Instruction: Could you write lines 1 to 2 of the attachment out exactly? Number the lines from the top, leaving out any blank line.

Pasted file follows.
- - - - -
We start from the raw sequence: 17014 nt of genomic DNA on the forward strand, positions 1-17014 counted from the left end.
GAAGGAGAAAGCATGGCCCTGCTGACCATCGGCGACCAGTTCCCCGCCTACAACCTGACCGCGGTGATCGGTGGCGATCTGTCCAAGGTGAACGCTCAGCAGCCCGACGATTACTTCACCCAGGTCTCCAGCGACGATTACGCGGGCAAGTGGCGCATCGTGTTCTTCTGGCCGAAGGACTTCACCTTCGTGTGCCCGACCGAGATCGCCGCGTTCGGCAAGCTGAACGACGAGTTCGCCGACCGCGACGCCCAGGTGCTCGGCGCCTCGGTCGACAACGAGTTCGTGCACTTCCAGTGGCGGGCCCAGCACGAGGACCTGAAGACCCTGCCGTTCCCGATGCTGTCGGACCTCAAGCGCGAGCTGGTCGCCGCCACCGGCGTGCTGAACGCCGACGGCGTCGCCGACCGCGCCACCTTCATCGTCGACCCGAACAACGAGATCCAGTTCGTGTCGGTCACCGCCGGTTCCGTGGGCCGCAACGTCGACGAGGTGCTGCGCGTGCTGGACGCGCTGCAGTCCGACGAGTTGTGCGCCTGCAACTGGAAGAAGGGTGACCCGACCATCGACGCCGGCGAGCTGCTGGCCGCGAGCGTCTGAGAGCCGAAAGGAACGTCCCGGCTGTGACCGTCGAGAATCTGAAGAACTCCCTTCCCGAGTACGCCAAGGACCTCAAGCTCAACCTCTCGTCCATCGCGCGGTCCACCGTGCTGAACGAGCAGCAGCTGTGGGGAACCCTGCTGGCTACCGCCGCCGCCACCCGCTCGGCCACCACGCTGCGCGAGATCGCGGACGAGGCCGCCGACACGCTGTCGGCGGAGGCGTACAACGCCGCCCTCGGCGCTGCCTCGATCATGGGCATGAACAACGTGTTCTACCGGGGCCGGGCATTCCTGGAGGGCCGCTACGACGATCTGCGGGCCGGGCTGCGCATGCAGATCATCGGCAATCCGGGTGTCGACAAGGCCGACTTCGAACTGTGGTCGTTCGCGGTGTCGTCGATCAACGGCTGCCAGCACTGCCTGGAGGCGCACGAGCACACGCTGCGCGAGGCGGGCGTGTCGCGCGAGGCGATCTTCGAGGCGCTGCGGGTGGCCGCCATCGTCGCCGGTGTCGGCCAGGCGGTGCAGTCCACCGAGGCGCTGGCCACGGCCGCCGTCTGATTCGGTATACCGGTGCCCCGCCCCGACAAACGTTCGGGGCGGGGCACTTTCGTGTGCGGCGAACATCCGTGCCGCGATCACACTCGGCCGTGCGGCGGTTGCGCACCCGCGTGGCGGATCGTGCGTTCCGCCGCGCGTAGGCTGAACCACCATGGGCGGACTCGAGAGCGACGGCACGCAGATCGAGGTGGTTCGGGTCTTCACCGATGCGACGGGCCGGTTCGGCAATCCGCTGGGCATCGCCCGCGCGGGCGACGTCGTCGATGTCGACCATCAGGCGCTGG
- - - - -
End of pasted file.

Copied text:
We start from the raw sequence: 17014 nt of genomic DNA on the forward strand, positions 1-17014 counted from the left end.
GAAGGAGAAAGCATGGCCCTGCTGACCATCGGCGACCAGTTCCCCGCCTACAACCTGACCGCGGTGATCGGTGGCGATCTGTCCAAGGTGAACGCTCAGCAGCCCGACGATTACTTCACCCAGGTCTCCAGCGACGATTACGCGGGCAAGTGGCGCATCGTGTTCTTCTGGCCGAAGGACTTCACCTTCGTGTGCCCGACCGAGATCGCCGCGTTCGGCAAGCTGAACGACGAGTTCGCCGACCGCGACGCCCAGGTGCTCGGCGCCTCGGTCGACAACGAGTTCGTGCACTTCCAGTGGCGGGCCCAGCACGAGGACCTGAAGACCCTGCCGTTCCCGATGCTGTCGGACCTCAAGCGCGAGCTGGTCGCCGCCACCGGCGTGCTGAACGCCGACGGCGTCGCCGACCGCGCCACCTTCATCGTCGACCCGAACAACGAGATCCAGTTCGTGTCGGTCACCGCCGGTTCCGTGGGCCGCAACGTCGACGAGGTGCTGCGCGTGCTGGACGCGCTGCAGTCCGACGAGTTGTGCGCCTGCAACTGGAAGAAGGGTGACCCGACCATCGACGCCGGCGAGCTGCTGGCCGCGAGCGTCTGAGAGCCGAAAGGAACGTCCCGGCTGTGACCGTCGAGAATCTGAAGAACTCCCTTCCCGAGTACGCCAAGGACCTCAAGCTCAACCTCTCGTCCATCGCGCGGTCCACCGTGCTGAACGAGCAGCAGCTGTGGGGAACCCTGCTGGCTACCGCCGCCGCCACCCGCTCGGCCACCACGCTGCGCGAGATCGCGGACGAGGCCGCCGACACGCTGTCGGCGGAGGCGTACAACGCCGCCCTCGGCGCTGCCTCGATCATGGGCATGAACAACGTGTTCTACCGGGGCCGGGCATTCCTGGAGGGCCGCTACGACGATCTGCGGGCCGGGCTGCGCATGCAGATCATCGGCAATCCGGGTGTCGACAAGGCCGACTTCGAACTGTGGTCGTTCGCGGTGTCGTCGATCAACGGCTGCCAGCACTGCCTGGAGGCGCACGAGCACACGCTGCGCGAGGCGGGCGTGTCGCGCGAGGCGATCTTCGAGGCGCTGCGGGTGGCCGCCATCGTCGCCGGTGTCGGCCAGGCGGTGCAGTCCACCGAGGCGCTGGCCACGGCCGCCGTCTGATTCGGTATACCGGTGCCCCGCCCCGACAAACGTTCGGGGCGGGGCACTTTCGTGTGCGGCGAACATCCGTGCCGCGATCACACTCGGCCGTGCGGCGGTTGCGCACCCGCGTGGCGGATCGTGCGTTCCGCCGCGCGTAGGCTGAACCACCATGGGCGGACTCGAGAGCGACGGCACGCAGATCGAGGTGGTTCGGGTCTTCACCGATGCGACGGGCCGGTTCGGCAATCCGCTGGGCATCGCCCGCGCGGGCGACGTCGTCGATGTCGACCATCAGGCGCTGG